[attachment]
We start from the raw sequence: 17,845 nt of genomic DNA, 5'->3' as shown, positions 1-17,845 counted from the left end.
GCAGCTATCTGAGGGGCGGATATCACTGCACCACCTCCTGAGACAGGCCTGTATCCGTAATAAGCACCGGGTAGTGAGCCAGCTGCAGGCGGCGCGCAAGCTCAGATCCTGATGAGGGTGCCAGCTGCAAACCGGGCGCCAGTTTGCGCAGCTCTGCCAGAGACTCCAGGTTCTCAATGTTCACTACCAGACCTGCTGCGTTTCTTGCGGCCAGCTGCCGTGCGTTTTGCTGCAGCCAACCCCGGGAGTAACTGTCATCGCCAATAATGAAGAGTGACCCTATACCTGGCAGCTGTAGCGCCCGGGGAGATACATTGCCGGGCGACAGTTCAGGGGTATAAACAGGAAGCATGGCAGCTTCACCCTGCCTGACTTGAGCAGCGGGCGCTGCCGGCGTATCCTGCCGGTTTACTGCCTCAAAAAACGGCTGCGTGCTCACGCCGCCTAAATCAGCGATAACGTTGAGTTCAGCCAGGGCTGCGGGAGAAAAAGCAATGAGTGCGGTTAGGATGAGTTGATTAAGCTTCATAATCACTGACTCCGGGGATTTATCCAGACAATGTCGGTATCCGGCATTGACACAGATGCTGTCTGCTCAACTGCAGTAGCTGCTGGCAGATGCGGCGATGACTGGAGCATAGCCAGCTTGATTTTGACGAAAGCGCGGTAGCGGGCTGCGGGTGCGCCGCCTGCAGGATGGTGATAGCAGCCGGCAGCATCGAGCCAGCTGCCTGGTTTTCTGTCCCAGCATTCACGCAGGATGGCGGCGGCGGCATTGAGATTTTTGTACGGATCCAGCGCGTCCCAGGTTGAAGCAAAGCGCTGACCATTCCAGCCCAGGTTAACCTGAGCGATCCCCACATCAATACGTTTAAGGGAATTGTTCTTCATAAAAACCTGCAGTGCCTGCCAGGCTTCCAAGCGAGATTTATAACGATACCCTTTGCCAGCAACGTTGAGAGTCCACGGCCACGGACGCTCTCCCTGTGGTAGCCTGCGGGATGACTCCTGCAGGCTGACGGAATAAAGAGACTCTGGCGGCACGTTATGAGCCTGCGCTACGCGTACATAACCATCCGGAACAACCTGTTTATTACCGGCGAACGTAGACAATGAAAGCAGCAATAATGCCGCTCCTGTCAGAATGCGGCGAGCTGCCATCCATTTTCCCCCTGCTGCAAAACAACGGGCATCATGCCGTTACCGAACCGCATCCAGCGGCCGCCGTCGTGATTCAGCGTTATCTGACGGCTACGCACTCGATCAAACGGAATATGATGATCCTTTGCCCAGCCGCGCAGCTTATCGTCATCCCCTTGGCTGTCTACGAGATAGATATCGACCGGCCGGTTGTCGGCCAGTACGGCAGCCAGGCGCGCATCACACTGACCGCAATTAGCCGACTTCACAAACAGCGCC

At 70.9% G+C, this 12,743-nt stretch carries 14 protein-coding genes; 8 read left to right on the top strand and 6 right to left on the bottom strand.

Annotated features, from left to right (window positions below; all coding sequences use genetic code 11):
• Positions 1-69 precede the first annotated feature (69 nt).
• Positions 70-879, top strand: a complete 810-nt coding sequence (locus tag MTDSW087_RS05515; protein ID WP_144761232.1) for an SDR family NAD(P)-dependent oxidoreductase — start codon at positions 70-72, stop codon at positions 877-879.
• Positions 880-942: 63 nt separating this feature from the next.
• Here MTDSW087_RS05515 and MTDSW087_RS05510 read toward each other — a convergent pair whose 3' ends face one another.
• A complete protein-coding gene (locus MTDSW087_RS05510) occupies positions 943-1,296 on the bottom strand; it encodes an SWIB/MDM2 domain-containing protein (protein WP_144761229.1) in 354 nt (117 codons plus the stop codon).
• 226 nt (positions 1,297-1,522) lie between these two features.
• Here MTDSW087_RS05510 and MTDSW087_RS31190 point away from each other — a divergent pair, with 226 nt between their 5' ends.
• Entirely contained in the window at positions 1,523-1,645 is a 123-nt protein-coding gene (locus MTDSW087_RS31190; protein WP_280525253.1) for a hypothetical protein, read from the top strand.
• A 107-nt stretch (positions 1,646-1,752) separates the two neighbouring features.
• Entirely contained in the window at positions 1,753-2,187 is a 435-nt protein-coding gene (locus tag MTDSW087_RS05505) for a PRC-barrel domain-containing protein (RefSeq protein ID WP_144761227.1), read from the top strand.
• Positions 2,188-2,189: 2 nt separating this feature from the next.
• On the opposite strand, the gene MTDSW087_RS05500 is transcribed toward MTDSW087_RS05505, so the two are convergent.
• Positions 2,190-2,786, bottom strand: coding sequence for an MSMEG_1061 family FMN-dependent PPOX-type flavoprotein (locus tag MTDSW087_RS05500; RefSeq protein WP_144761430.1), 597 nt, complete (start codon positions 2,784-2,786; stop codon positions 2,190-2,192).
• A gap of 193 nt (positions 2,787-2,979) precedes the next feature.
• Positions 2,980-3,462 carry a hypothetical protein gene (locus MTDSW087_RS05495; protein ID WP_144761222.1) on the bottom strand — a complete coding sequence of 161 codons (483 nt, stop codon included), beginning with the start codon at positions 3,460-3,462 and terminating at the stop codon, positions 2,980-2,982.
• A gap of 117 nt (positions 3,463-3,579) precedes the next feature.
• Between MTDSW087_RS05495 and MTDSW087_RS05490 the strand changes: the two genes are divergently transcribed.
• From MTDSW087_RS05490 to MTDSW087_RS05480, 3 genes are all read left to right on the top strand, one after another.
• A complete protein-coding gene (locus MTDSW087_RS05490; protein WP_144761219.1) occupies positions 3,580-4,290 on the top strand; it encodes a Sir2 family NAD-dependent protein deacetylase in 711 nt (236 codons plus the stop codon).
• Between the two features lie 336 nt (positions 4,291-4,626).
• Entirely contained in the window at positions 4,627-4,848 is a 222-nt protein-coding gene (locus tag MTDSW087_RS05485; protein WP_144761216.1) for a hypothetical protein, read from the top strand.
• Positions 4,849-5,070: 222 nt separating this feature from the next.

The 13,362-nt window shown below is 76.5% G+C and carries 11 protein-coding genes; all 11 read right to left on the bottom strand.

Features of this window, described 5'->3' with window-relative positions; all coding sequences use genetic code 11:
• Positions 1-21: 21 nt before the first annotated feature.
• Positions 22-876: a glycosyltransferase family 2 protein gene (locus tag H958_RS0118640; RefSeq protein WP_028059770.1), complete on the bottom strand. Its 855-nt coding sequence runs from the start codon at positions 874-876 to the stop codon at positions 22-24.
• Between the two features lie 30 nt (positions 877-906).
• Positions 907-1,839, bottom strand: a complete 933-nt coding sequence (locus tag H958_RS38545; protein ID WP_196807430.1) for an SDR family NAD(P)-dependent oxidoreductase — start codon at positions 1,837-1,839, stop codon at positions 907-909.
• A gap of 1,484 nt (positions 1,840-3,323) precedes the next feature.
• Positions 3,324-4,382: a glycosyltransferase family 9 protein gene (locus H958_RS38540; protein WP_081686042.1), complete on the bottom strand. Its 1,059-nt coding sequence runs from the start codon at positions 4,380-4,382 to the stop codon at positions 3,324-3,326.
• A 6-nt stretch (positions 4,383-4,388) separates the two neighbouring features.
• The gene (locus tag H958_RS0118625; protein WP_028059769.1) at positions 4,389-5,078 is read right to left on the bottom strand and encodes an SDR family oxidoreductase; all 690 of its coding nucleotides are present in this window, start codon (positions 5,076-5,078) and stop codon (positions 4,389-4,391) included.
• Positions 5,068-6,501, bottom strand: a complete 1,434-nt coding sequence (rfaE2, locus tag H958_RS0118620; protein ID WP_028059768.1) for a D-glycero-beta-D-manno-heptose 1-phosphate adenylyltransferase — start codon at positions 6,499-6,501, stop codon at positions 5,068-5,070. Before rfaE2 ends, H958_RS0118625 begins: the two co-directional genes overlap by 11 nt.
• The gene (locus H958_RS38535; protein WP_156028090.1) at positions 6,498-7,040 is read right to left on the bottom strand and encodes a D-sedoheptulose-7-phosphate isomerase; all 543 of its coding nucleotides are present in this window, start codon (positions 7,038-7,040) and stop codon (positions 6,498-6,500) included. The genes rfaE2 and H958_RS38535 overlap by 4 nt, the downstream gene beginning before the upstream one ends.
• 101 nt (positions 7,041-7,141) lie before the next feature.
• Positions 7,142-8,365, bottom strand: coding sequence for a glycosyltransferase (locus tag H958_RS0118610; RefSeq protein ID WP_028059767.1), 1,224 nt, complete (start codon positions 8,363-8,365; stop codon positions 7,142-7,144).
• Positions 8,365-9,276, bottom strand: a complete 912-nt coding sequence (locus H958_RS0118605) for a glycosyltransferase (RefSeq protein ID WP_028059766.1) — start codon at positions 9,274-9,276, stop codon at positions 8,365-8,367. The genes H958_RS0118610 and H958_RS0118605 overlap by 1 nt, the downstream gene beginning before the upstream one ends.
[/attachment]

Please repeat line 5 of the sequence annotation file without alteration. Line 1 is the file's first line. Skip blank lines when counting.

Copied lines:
• Positions 1-69 precede the first annotated feature (69 nt).